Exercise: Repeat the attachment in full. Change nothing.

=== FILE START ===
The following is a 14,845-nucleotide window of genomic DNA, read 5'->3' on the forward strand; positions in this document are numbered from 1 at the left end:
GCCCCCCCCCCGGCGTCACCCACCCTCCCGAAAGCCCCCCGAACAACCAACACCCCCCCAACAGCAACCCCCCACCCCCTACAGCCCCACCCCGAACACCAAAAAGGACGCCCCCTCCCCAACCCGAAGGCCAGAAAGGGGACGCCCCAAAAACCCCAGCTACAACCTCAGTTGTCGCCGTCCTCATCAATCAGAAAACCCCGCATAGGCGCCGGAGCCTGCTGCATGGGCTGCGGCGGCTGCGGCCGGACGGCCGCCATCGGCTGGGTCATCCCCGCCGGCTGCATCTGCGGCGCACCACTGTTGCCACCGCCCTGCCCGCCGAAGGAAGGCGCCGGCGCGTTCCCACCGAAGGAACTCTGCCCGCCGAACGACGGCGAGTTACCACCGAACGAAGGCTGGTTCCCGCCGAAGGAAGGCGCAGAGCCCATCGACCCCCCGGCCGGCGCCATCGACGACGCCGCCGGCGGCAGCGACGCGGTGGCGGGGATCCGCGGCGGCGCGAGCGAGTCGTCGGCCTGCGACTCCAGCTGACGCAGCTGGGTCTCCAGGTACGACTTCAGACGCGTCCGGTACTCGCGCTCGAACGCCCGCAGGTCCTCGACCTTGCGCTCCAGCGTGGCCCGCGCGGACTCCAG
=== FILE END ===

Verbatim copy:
The following is a 14,845-nucleotide window of genomic DNA, read 5'->3' on the forward strand; positions in this document are numbered from 1 at the left end:
GCCCCCCCCCCGGCGTCACCCACCCTCCCGAAAGCCCCCCGAACAACCAACACCCCCCCAACAGCAACCCCCCACCCCCTACAGCCCCACCCCGAACACCAAAAAGGACGCCCCCTCCCCAACCCGAAGGCCAGAAAGGGGACGCCCCAAAAACCCCAGCTACAACCTCAGTTGTCGCCGTCCTCATCAATCAGAAAACCCCGCATAGGCGCCGGAGCCTGCTGCATGGGCTGCGGCGGCTGCGGCCGGACGGCCGCCATCGGCTGGGTCATCCCCGCCGGCTGCATCTGCGGCGCACCACTGTTGCCACCGCCCTGCCCGCCGAAGGAAGGCGCCGGCGCGTTCCCACCGAAGGAACTCTGCCCGCCGAACGACGGCGAGTTACCACCGAACGAAGGCTGGTTCCCGCCGAAGGAAGGCGCAGAGCCCATCGACCCCCCGGCCGGCGCCATCGACGACGCCGCCGGCGGCAGCGACGCGGTGGCGGGGATCCGCGGCGGCGCGAGCGAGTCGTCGGCCTGCGACTCCAGCTGACGCAGCTGGGTCTCCAGGTACGACTTCAGACGCGTCCGGTACTCGCGCTCGAACGCCCGCAGGTCCTCGACCTTGCGCTCCAGCGTGGCCCGCGCGGACTCCAG